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|Posted on 10 March, 2016 at 14:12|
As a follow-up to yesterday's post, I wanted to start case-studying a few different dogs in the string and talk about my decisions as to what environments my dogs are currently working and the decision processes that go into selecting the training environments. Every dog is different and I'm going to select for the case studies dogs that I think will be the most educational.
First up for is Dog A, a 7-month-old male black lab.His obedience work progressed very rapidly in the house, even though he was only about 3 months old when he started. (This is "Environment 1-A" from the last blog post.) I think we spent about a week introducing all the commands in the home environment (introducing the commands is actually the easy part! it goes faster than you'd think!) and then he was able to transition outside, to the the front yard (Environment 1-D). For this dog we had some technical difficulty with this environment, because of the heavy traffic just outside the house. We tried nearby in a big open space where they frequently walked (Environment 2) and he nailed that in a single session, so it was already time to start thinking about new environments and distractions!
We settled on Jamison Park in the NW Pearl District for Environment 3 (Familiar, medium-high distraction. Note: the first time we went there it was not yet "familiar," but by continuing to return to this environment it became familiar.) Training chugged along and seemed a big slow here as we spent weeeeeeeks doing loose leash walking, rehearsing basic obedience, and working dog distractions (his biggest challenge) and friendly stranger distractions.
As he started to get better and better at Trenton Park, we would spend 10 or so minutes of each session working Novel Low-Distraction Environments (Environment 4.) This was basically just sidewalks around Jamison Park which we had never walked on. "Novel" environments are so important because often dogs behave perfectly well in areas where they have practiced a lot but then have trouble doing it elsewhere.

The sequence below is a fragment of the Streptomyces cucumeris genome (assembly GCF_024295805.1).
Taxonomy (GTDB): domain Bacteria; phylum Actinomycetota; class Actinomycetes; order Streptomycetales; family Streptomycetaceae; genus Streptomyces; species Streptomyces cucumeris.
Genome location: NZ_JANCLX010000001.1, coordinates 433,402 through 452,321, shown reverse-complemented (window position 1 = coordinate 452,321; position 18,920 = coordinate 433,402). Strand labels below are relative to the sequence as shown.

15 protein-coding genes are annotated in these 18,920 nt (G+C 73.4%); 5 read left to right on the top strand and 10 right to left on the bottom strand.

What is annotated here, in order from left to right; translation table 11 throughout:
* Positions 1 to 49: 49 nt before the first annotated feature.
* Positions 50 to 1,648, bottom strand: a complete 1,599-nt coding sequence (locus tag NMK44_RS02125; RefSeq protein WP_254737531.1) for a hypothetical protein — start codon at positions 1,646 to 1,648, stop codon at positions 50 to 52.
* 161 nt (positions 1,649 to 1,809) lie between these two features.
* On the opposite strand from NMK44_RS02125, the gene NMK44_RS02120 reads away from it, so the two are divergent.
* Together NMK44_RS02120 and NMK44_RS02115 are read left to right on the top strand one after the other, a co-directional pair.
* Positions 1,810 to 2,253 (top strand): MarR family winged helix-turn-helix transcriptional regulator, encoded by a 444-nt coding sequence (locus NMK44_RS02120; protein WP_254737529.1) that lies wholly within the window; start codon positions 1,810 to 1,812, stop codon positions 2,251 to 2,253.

Jamison Park worked fairly well as an Environment 3. The only problem I had with it was that all the other dog owners/walkers were so social with their dogs. I like to teach dogs that they do not get to meet every dog; they can meet them if they are behaving and if I say so. But it was hard to get other dog owners not to let their dogs play with this friendly adorable Lab!
After we'd "used up" Jamison Park (it was so easy for him, he could do everything) we chose a different Familiar Medium-High Distraction Environment -- the downtown waterfront. The first time we went, it was also a Novel Environment for him and I was thrilled at how easily he settled in! In this location I found it much easier to practice his dog distraction work, as most of the dogs on the waterfront are jogging with their owners and do not expect to visit with everybody. So the dog distraction work is coming right along; we've been working here for about two weeks now and are just about ready to move on and start on the most difficult one, Novel Medium-High Distraction! (Environment 5.)
It should also be noted that at one point over the last couple of months, there was a problem at home with the puppy stealing things and running away with them, so for about a week we stopped working environments and returned to home base (Environment 1) where we worked on "Drop it" and interrupting attempts to steal items. It went really smoothly.
Stay tuned for more featured dogs!
Categories: Case Studies